Dry mouth (Xerostomia)

What is dry mouth?

The medical term for dry mouth is xerostomia, and it is a condition which occurs when the production of saliva sharply decreases or stops altogether. Saliva is the clear, watery solution which is present in the mouth at all times, and its function is to lubricate the mouth so that we can speak and taste our food. It also aids in preventing tooth decay as it washes away food and plaque from the surface of the teeth.

People who suffer from dry mouth are at increased risk of tooth decay, gum disease and a range of other illnesses affecting the soft tissues of the mouth. The diet may also be severely affected because food cannot be tasted as it normally would.

What causes it?

There are several reasons why dry mouth may occur. Among them are the following:

  • A side effect of medication: Medications are by far the most common cause of dry mouth, and the range of medications which can give rise to this condition include everything from pain relieving drugs to anti-depressants. Because older people tend to take a wider range of medication than their younger counterparts, there is a much higher rate of dry mouth among this age group. Patients who are undergoing chemotherapy/radiation therapy, or other forms of treatment for cancers in the head and neck area, are found to suffer particularly from dry mouth or xerostomia.
  • A side effect of diseases and infections: Many diseases and infections can give rise to dry mouth, particularly those associated with HIV. There is also another type of auto-immune disease called Sjogren’s disease which gives rise to severe xerostomia. Patients affected by Sjogren’s disease find that, not only does their saliva disappear, but they are also unable to shed tears because their lachrymal glands (which secrete tears) are also attacked by the disease.
  • Surgical removal of the salivary glands: In rare cases where the salivary glands have been removed surgically, xerostomia will be a permanent feature of life, and steps will be taken to treat it.

What are the symptoms?

The symptoms to watch out for in cases where xerostomia may be present are:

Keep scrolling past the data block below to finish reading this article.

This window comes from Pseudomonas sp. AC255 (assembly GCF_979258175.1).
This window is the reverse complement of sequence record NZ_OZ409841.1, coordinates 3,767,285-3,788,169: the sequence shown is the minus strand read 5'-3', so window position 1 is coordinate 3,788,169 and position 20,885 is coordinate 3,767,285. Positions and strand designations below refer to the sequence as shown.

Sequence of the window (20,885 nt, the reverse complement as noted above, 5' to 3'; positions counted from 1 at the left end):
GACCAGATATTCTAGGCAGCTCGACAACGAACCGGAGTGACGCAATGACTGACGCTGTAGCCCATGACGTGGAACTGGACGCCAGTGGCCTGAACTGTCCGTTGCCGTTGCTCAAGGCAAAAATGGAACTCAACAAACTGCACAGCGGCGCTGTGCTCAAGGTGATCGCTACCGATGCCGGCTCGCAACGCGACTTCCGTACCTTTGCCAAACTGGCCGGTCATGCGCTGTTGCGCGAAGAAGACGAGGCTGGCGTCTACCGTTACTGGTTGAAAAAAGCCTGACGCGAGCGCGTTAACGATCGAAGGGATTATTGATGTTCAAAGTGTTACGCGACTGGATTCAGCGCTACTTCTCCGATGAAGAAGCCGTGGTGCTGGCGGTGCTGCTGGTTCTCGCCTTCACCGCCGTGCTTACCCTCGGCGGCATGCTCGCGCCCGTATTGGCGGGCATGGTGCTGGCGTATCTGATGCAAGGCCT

• Frequent and severe thirst.
  • Red, raw tongue.
  • A painful, burning sensation in the mouth, and especially on the tongue.
  • Pain on swallowing food or water, or difficulty in speaking.
  • Sores inside the mouth or at the corners of the lips.
  • Any alteration in taste.
  • Sore throat or hoarseness.
  • Halitosis (bad breath).
  • The sudden onset of dental problems, or difficulty in wearing dentures.
  • Recurring yeast infections in the mouth.

Many of the above symptoms are quite common and, taken in isolation, they rarely indicate the onset of a condition as serious as xerostomia. However, if a number of them are present at the same time, medical investigation is warranted.

How is it diagnosed?

Dry mouth can be diagnosed either by your doctor or dentist. As well as taking a thorough medical history and asking for a description of your symptoms, your dentist will also look for signs of cavities and gum disease and may suggest a referral to your GP if the onset of dry mouth is suspected.

Your GP will carry out a thorough examination of your mouth to assess the flow of saliva and will also look for cracks and sores inside the mouth and around the area of the lips. They will also take account of what medication, if any, you are currently taking either with or without prescription, and if you are receiving any medical treatment for a particular condition.

What is the treatment?

The treatment of xerostomia depends on the severity of the problem, and very often the condition will remain a problem as long as its cause is present. For example, if you are receiving radiation treatment for head or neck cancer, xerostomia will remain a side-effect for as long as the treatment continues. In some cases, radiation therapy may permanently affect the ability of the salivary glands to produce saliva.

Having said that, the treatment of xerostomia focuses on three main areas:

  • Relieving the symptoms of the condition.
  • Preventing the onset of dental decay and.
  • Trying to increase the flow of saliva.

Sometimes, your doctor and dentist will work in tandem in the management of xerostomia, with your dentist concentrating on oral hygiene and the prevention of dental decay and your GP working on reducing the more unpleasant side effects of the condition, and trying to increase the flow of saliva.

Are there any self-help remedies?

The symptoms of xerostomia may be relieved to some degree if you follow some of these self-help tips:

  • Give up smoking.
  • Take sips of water on a regular basis to keep the mouth moist. Carry water at all times throughout the day, and keep a glass of water close by your bed at night.
  • If you like chewing gum, try to stick to the sugar-free variety.
  • Over-the-counter saliva substitutes and oral moisturisers are now available in many pharmacies, so they are worth checking out.
  • If you feel you need to suck on something to relieve the symptoms of dry mouth, try sugar-free hard sweets, chips of ice cubes or sugar-free ice pops.
  • Always use a mouth rinse which is alcohol and peroxide-free.
  • Things to avoid include salty foods, dry foods, and food and drink which contain high doses of sugar. Caffeine and alcohol should also be avoided, if possible, as these increase water loss by triggering frequent urination, thereby causing further dehydration.
  • Use a moisturiser on your lips to prevent them from becoming dry and chapped, and use a soft-bristle toothbrush on teeth and gums to prevent further damage inside your mouth.

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